If you feel any soreness or pain, tell your doctor or nurse. They can give you painkillers and keep you as comfortable as possible.

You might have another CT scan.

Having treatment

You will be taken to the treatment room. The radiographers attach the brachytherapy machine to the tubes in your prostate. The radiographers leave the room but they are nearby and can see you on a CCTV screen. You can speak to them if you need anything.

This part of the treatment takes between 15 to 40 minutes. You need to stay very still.

The computer controlled radiotherapy machine passes small radioactive metal pellets through the tubes. This gives the precise dose of radiotherapy that you need.

When the treatment has finished the radioactive pellets go back into the machine. Your radiographers gently take out the tubes. This can be painful but you can have painkillers and gas and air if you need it.

After treatment

You are taken back to your ward. You usually still have a catheter to drain your urine but your nurse takes it out after a few hours or the following day.

You stay in hospital overnight and go home the next day. You might need to stay in longer if you have problems passing urine.

Side effects

You have some swelling and bruising between your legs for a few days. Your nurse will give you painkillers. Warm baths can also help. Avoid strenuous activity for a week or so.

You might have a burning feeling when you pass urine and will have blood in the urine for the first few hours. You may have traces of blood for the next few weeks. You might also need to pass urine more often than usual. Don’t have sex for the first 1 or 2 weeks if you have stinging or burning when passing urine.

If you have to wait before urine starts to flow, it can help to put your penis into a bowl of warm water. Your doctor might also advise you to take a higher dose of tamsulosin.

Drinking a small glass of water every hour can help to flush out the bladder. It also reduces the chance of blood clots. Avoid or cut down on drinks that might irritate the bladder, such as fizzy drinks and alcohol. Also limit caffeinated drinks like tea, coffee and cola.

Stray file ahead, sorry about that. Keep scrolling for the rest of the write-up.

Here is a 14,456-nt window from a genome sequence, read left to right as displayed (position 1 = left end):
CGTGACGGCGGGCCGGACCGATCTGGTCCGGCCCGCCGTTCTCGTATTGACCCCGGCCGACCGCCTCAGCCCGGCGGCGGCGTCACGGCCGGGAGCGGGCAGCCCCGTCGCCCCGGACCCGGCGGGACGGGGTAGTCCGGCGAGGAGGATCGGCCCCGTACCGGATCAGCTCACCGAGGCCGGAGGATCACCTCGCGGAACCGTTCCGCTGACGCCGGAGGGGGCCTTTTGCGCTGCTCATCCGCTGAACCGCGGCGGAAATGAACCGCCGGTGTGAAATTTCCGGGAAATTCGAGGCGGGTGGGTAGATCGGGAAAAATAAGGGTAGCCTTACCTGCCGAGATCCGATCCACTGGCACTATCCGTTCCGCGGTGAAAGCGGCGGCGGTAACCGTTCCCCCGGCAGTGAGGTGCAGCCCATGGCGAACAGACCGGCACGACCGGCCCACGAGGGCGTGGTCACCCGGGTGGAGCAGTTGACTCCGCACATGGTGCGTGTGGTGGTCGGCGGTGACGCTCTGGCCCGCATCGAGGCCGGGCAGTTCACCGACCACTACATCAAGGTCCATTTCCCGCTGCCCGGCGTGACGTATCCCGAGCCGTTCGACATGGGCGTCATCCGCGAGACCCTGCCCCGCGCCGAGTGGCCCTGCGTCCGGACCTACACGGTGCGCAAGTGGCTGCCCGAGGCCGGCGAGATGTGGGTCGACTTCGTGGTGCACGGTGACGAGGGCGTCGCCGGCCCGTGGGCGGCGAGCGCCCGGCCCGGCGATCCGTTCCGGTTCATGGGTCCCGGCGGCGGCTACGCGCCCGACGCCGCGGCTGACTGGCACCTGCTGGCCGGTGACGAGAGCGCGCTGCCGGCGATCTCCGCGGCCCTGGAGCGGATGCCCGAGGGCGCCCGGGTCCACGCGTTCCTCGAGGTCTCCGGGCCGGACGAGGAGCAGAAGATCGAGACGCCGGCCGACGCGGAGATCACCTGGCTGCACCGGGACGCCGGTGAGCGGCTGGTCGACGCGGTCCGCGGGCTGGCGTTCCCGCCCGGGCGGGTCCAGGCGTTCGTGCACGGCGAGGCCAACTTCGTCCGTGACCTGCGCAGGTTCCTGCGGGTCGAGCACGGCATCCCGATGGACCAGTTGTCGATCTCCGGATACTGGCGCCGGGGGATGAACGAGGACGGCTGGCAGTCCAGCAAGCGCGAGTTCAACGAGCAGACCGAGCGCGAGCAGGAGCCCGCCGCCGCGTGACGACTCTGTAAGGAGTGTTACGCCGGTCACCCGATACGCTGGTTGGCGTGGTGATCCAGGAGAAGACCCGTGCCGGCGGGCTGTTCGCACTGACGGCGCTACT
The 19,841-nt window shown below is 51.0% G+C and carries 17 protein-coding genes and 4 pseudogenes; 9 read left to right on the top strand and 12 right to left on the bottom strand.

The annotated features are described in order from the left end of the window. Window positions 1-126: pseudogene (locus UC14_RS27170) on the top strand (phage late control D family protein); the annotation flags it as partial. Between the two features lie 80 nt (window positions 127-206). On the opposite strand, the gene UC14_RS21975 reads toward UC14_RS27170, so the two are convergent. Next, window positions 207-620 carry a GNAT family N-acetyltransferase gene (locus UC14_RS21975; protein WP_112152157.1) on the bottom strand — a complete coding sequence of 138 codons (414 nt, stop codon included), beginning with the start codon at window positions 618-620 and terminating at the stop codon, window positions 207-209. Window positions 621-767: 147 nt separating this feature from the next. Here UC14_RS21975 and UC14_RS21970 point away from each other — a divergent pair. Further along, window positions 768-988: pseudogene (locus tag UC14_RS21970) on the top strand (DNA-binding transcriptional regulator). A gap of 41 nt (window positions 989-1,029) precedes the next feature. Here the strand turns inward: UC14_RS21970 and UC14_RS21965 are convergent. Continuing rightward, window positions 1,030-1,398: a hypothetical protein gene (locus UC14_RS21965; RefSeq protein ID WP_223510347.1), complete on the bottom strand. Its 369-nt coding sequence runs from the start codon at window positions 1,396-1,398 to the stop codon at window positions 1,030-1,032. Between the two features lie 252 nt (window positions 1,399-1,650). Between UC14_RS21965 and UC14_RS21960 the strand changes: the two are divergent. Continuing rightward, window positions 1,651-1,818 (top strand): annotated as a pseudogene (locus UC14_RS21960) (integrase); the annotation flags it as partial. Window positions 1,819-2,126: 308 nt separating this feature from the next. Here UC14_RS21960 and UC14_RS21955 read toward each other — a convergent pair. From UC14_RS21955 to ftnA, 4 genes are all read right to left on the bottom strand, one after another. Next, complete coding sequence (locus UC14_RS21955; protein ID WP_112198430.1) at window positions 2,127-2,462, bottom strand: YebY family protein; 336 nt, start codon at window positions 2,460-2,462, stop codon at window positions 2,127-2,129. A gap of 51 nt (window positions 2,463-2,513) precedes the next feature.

Some men find they can’t pass urine at all. This is called urine retention. If your tummy (abdomen) feels swollen and uncomfortable but you can’t pass urine, go to your local accident and emergency department. The staff there will put in a catheter to drain your bladder. You might need to have this in for a few weeks. Up to 1 in 10 men (10%) have this after high dose brachytherapy 

You might feel tired for the first few days after treatment as you recover from the anaesthetic. Rest when you need to.

You might notice blood in your semen for a few weeks after the treatment. Ejaculation can also be painful at first but tends to settle in time. After a while you may notice that you have very little or no semen due to the radiotherapy.

You may have constipation, loose poo or diarrhoea for a few weeks due to inflammation of the bowel. Tell your doctor or nurse if you have it. They can give you medicines.

Rare side effects

High dose rate brachytherapy is generally a very safe procedure. But a very few people have

  • bladder damage
  • bowel damage
  • injury to the muscle that controls poo
  • an opening that forms between the urethra and bowel

These are very unlikely to happen to you.

You are not radioactive

All the radioactive material is removed after treatment. So you can do all your normal activities.

Check ups

You have an outpatient appointment about 6 weeks after the treatment. If you go on to have external radiotherapy you start that within a few weeks of the HDR treatment. You have regular blood tests to check the level of a protein called prostate specific antigen (PSA) in your blood.

Last reviewed: 
25 Jul 2019
  • Prostate cancer: diagnosis and management
    National Institute for Health and Care Excellence (NICE), 2019

  • EAU guidelines on prostate cancer. part 1: screening, diagnosis, and local treatment with curative intent - update 2013
    A Heidenreich and others
    European Urology, 2014. Volume 65, Pages 124-137

  • Multi-disciplinary Team (MDT) Guidance for Managing Prostate Cancer
    British Uro-oncology Group (BUG) and the British Association of Urological Surgeons (BAUS) Section of Oncology, 2013

  • The Royal College of Radiologists' audit of prostate brachytherapy in the year 2012
    AJ Stewart and others
    Clinical Oncology, 2015. Pages 330-336